Members in both chambers have stepped up their oversight of inspectors general to root out corruption and ensure impartial audits of federal agencies, opening another front for a Congress that has aimed to check expanding executive power.
While careful to emphasize their gratitude to the approximately 60 federal IGs who save the government billions each year by unearthing fraud, waste and abuse, lawmakers involved in the effort said they believe IGs’ appointments are overly politicized by the executive branch and that they occasionally become too comfortable with the very agencies they should be investigating.
On the other end of the spectrum, some Members also are concerned that conscientious IGs are pressured by agency heads to suppress unflattering findings.
“I think the bottom line is that Congress loves inspectors general but needs to professionalize them,” Rep. Jim Cooper (D-Tenn.) said.
According to Danielle Brian, executive director of the Project on Government Oversight, some of the current problems stem from a failure on Capitol Hill to supervise the IG community in past years.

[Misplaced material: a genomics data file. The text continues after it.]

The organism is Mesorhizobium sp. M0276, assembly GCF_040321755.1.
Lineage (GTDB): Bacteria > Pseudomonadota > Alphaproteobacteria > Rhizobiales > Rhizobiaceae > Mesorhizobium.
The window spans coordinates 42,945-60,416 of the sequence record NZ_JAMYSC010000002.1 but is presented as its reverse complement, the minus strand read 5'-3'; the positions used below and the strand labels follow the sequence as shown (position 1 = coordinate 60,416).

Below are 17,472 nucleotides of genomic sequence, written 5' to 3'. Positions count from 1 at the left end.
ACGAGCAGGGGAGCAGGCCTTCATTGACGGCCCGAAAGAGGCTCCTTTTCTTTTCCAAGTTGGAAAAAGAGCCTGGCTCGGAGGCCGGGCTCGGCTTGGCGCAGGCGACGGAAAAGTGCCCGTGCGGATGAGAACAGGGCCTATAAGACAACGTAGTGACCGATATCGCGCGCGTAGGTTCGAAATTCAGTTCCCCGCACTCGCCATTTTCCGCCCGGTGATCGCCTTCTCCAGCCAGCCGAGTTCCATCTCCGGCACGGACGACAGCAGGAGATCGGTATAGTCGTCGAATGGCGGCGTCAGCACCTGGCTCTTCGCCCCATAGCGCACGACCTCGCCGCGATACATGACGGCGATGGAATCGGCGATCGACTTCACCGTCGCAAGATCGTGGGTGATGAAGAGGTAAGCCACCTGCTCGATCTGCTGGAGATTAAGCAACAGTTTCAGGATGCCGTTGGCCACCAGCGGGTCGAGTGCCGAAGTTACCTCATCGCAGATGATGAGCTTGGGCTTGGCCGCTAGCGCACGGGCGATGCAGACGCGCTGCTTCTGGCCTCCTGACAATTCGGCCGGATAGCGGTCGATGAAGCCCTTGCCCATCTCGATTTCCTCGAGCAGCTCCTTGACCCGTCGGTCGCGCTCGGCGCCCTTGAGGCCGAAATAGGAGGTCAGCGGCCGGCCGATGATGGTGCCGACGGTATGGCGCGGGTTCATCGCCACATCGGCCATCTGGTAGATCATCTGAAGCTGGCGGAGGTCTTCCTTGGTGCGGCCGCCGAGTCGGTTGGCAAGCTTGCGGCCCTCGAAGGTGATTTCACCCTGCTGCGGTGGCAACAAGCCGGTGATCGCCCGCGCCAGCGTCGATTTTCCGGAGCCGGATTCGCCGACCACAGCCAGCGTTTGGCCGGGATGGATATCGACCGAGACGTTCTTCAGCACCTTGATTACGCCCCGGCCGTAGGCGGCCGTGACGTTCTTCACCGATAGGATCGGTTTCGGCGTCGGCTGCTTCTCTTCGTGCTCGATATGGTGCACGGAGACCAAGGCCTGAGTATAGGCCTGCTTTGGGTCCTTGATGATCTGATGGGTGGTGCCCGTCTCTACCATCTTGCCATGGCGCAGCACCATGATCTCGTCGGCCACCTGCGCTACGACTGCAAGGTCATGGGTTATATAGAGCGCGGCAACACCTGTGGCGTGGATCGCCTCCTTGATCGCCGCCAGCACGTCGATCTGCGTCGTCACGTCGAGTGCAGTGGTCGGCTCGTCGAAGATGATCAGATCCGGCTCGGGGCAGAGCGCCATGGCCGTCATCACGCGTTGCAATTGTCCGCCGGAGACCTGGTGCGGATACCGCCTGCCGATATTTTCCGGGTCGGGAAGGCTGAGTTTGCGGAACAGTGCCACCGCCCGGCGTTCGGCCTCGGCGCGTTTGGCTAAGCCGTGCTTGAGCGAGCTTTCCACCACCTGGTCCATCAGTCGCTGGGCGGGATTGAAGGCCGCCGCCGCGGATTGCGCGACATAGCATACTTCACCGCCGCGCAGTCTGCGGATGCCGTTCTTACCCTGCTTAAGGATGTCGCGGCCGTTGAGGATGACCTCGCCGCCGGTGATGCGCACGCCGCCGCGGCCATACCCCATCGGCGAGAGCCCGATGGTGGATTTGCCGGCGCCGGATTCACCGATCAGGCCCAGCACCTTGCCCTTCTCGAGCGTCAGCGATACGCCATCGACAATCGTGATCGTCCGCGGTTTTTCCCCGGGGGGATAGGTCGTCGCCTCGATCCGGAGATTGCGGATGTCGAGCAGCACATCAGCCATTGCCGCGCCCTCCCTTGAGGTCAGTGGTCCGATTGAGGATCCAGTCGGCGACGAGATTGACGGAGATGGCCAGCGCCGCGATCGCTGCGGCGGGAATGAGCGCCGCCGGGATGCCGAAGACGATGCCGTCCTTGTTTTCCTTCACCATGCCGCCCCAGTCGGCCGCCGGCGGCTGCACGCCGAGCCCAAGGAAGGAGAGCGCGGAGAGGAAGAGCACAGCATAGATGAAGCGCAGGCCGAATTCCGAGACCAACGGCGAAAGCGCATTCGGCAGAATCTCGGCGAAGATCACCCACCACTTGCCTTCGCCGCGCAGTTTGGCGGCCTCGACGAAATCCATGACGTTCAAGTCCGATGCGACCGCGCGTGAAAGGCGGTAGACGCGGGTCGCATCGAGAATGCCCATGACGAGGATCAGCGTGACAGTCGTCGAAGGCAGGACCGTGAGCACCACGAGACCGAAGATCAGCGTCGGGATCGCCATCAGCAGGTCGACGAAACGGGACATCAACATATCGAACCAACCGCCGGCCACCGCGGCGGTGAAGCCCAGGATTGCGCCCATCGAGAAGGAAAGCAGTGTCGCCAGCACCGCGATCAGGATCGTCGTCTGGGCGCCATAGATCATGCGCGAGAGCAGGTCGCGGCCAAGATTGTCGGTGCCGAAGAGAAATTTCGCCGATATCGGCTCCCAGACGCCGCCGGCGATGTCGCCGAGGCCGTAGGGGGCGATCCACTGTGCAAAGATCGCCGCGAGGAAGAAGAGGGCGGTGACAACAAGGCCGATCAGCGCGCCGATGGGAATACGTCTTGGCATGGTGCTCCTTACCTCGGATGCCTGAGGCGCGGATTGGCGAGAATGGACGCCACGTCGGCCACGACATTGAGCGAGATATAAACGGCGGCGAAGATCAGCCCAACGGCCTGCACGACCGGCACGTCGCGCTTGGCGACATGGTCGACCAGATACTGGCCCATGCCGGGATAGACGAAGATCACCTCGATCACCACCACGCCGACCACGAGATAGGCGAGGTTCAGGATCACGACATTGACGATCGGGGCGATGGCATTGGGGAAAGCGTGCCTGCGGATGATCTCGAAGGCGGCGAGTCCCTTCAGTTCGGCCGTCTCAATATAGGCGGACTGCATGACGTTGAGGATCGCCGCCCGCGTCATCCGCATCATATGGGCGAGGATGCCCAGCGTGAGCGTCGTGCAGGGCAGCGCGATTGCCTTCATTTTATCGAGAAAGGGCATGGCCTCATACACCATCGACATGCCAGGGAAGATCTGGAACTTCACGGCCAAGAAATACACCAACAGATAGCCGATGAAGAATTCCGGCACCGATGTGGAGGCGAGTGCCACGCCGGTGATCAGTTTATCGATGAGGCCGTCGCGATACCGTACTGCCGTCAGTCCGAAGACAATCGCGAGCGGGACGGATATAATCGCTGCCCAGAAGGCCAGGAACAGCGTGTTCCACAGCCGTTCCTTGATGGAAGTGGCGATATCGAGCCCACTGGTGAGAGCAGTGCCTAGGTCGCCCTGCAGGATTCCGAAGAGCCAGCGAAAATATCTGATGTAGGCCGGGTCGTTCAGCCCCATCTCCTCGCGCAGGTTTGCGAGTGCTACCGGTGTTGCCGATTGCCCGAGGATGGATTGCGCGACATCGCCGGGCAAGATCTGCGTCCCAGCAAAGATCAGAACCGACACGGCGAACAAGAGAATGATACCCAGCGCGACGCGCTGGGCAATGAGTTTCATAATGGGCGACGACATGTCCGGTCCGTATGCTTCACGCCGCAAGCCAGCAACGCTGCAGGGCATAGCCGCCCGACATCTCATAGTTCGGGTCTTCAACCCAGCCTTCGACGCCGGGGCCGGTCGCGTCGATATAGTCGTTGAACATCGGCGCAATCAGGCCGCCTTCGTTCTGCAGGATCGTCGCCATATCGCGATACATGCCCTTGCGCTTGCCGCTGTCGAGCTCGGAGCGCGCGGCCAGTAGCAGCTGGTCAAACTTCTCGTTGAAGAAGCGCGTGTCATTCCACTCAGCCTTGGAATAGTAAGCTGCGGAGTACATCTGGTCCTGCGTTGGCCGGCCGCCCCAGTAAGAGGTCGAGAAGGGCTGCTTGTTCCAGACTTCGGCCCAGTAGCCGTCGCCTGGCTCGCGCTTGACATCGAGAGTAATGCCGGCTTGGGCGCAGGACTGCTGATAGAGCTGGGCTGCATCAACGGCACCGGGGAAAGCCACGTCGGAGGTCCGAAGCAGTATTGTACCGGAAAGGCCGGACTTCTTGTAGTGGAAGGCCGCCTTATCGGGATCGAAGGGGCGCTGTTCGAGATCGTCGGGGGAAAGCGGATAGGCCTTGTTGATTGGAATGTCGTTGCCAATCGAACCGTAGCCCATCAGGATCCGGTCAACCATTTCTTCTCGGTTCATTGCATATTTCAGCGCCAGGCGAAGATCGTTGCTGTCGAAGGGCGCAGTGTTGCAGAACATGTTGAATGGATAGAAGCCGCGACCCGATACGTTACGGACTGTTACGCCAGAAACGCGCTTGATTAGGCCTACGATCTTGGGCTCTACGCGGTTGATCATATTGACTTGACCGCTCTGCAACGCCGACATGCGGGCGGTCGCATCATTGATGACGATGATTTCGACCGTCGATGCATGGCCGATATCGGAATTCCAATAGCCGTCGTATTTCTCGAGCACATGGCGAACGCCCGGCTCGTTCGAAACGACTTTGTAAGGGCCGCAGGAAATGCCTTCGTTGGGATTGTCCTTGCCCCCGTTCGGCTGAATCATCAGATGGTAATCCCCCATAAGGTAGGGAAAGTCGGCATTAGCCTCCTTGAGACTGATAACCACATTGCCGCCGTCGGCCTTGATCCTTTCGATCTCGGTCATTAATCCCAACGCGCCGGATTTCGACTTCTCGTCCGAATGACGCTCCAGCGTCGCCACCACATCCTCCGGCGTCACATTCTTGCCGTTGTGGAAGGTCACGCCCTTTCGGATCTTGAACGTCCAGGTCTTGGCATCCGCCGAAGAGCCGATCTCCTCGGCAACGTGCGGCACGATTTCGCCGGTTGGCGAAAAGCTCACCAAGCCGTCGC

“Congress was always supposed to have been conducting oversight of the executive branch and largely they have not been,” she said. “What happens when agencies have too much influence over IGs … is that Congress ultimately is not getting the accurate inside view of an agency’s operations.”
Several Congressional committees have held recent hearings on the topic, and bills have been proposed by Cooper — who has been pushing for IG reform for several years — as well as Sens. Susan Collins (R-Maine) and Claire McCaskill (D-Mo.).
Collins is the ranking member on the Homeland Security and Governmental Affairs Committee, and her bill, the Accountability in Government Contracting Act, was the subject of a panel hearing Tuesday.
The measure contains sections that would increase IGs’ salaries while forbidding them to take cash bonuses from agency heads. The change is meant to prevent agencies from rewarding IGs who make them look good by failing to undertake vigorous investigations.
It also requires that IGs who are selected by agency heads be chosen “without regard to political affiliation and solely on the basis of integrity and demonstrated ability.”
Such merit requirements already are in place for presidentially appointed IGs, who, unlike agency appointees, must be confirmed by the Senate.
Supporters of merit selection say it is necessary to reduce the influence of political patronage and assure that IGs are independent enough from the agencies they investigate to conduct thorough audits and expose waste and corruption, tasks that Collins said are of vital importance.